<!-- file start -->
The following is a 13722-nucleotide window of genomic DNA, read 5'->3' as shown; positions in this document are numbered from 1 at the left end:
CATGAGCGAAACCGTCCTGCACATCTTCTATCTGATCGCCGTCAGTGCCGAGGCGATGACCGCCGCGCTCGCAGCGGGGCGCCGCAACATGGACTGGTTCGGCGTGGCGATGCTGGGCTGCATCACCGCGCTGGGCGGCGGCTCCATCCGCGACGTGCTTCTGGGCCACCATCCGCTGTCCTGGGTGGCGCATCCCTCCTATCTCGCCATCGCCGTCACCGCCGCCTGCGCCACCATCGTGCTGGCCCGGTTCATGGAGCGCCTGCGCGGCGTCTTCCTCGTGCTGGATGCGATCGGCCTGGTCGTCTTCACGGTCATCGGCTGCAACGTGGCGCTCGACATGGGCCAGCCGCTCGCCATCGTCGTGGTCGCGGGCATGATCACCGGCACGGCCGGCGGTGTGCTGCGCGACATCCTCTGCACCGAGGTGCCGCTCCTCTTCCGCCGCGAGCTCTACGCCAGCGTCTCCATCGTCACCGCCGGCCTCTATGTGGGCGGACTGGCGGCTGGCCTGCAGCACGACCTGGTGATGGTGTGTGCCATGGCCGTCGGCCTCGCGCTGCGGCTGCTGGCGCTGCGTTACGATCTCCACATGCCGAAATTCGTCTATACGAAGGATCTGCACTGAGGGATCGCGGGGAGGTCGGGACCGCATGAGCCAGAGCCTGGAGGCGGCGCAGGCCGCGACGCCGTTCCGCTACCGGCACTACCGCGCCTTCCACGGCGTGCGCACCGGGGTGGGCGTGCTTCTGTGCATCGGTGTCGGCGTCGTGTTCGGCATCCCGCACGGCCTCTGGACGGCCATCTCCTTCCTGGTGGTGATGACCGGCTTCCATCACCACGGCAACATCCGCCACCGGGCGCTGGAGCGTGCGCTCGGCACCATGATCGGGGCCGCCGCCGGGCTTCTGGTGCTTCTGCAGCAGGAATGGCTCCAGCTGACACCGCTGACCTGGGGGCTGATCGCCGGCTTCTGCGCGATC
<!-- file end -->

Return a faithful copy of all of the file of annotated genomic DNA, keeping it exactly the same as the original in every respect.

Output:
The following is a 13722-nucleotide window of genomic DNA, read 5'->3' as shown; positions in this document are numbered from 1 at the left end:
CATGAGCGAAACCGTCCTGCACATCTTCTATCTGATCGCCGTCAGTGCCGAGGCGATGACCGCCGCGCTCGCAGCGGGGCGCCGCAACATGGACTGGTTCGGCGTGGCGATGCTGGGCTGCATCACCGCGCTGGGCGGCGGCTCCATCCGCGACGTGCTTCTGGGCCACCATCCGCTGTCCTGGGTGGCGCATCCCTCCTATCTCGCCATCGCCGTCACCGCCGCCTGCGCCACCATCGTGCTGGCCCGGTTCATGGAGCGCCTGCGCGGCGTCTTCCTCGTGCTGGATGCGATCGGCCTGGTCGTCTTCACGGTCATCGGCTGCAACGTGGCGCTCGACATGGGCCAGCCGCTCGCCATCGTCGTGGTCGCGGGCATGATCACCGGCACGGCCGGCGGTGTGCTGCGCGACATCCTCTGCACCGAGGTGCCGCTCCTCTTCCGCCGCGAGCTCTACGCCAGCGTCTCCATCGTCACCGCCGGCCTCTATGTGGGCGGACTGGCGGCTGGCCTGCAGCACGACCTGGTGATGGTGTGTGCCATGGCCGTCGGCCTCGCGCTGCGGCTGCTGGCGCTGCGTTACGATCTCCACATGCCGAAATTCGTCTATACGAAGGATCTGCACTGAGGGATCGCGGGGAGGTCGGGACCGCATGAGCCAGAGCCTGGAGGCGGCGCAGGCCGCGACGCCGTTCCGCTACCGGCACTACCGCGCCTTCCACGGCGTGCGCACCGGGGTGGGCGTGCTTCTGTGCATCGGTGTCGGCGTCGTGTTCGGCATCCCGCACGGCCTCTGGACGGCCATCTCCTTCCTGGTGGTGATGACCGGCTTCCATCACCACGGCAACATCCGCCACCGGGCGCTGGAGCGTGCGCTCGGCACCATGATCGGGGCCGCCGCCGGGCTTCTGGTGCTTCTGCAGCAGGAATGGCTCCAGCTGACACCGCTGACCTGGGGGCTGATCGCCGGCTTCTGCGCGATC